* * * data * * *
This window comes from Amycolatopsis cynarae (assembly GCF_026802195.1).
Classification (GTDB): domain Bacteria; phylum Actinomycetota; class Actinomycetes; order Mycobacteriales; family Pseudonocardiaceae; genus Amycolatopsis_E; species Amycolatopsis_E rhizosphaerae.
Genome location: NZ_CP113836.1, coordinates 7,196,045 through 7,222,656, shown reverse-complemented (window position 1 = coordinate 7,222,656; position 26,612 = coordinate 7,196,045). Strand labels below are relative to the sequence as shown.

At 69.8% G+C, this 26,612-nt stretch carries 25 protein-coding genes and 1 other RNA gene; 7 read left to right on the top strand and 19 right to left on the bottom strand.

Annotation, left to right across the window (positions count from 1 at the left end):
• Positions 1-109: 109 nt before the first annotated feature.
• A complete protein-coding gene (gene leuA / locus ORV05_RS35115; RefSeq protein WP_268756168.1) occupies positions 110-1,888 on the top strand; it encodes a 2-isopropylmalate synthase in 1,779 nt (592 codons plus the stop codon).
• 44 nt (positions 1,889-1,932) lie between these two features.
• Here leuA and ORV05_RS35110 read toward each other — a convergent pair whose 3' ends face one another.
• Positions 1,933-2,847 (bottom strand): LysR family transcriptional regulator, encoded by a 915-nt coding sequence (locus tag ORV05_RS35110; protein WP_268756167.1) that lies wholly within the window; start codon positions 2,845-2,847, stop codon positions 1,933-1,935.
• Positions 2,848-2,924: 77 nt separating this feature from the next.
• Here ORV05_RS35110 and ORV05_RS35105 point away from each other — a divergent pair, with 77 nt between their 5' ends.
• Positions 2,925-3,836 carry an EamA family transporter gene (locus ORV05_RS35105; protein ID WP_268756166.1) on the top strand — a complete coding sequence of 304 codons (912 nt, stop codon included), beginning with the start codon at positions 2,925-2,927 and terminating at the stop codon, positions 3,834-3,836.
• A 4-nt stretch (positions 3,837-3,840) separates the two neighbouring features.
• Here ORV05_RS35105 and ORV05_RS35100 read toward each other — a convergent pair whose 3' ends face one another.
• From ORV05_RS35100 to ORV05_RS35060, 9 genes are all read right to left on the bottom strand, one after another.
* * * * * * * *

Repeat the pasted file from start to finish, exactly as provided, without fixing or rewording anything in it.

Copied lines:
This window comes from Amycolatopsis cynarae (assembly GCF_026802195.1).
Classification (GTDB): domain Bacteria; phylum Actinomycetota; class Actinomycetes; order Mycobacteriales; family Pseudonocardiaceae; genus Amycolatopsis_E; species Amycolatopsis_E rhizosphaerae.
Genome location: NZ_CP113836.1, coordinates 7,196,045 through 7,222,656, shown reverse-complemented (window position 1 = coordinate 7,222,656; position 26,612 = coordinate 7,196,045). Strand labels below are relative to the sequence as shown.

At 69.8% G+C, this 26,612-nt stretch carries 25 protein-coding genes and 1 other RNA gene; 7 read left to right on the top strand and 19 right to left on the bottom strand.

Annotation, left to right across the window (positions count from 1 at the left end):
• Positions 1-109: 109 nt before the first annotated feature.
• A complete protein-coding gene (gene leuA / locus ORV05_RS35115; RefSeq protein WP_268756168.1) occupies positions 110-1,888 on the top strand; it encodes a 2-isopropylmalate synthase in 1,779 nt (592 codons plus the stop codon).
• 44 nt (positions 1,889-1,932) lie between these two features.
• Here leuA and ORV05_RS35110 read toward each other — a convergent pair whose 3' ends face one another.
• Positions 1,933-2,847 (bottom strand): LysR family transcriptional regulator, encoded by a 915-nt coding sequence (locus tag ORV05_RS35110; protein WP_268756167.1) that lies wholly within the window; start codon positions 2,845-2,847, stop codon positions 1,933-1,935.
• Positions 2,848-2,924: 77 nt separating this feature from the next.
• Here ORV05_RS35110 and ORV05_RS35105 point away from each other — a divergent pair, with 77 nt between their 5' ends.
• Positions 2,925-3,836 carry an EamA family transporter gene (locus ORV05_RS35105; protein ID WP_268756166.1) on the top strand — a complete coding sequence of 304 codons (912 nt, stop codon included), beginning with the start codon at positions 2,925-2,927 and terminating at the stop codon, positions 3,834-3,836.
• A 4-nt stretch (positions 3,837-3,840) separates the two neighbouring features.
• Here ORV05_RS35105 and ORV05_RS35100 read toward each other — a convergent pair whose 3' ends face one another.
• From ORV05_RS35100 to ORV05_RS35060, 9 genes are all read right to left on the bottom strand, one after another.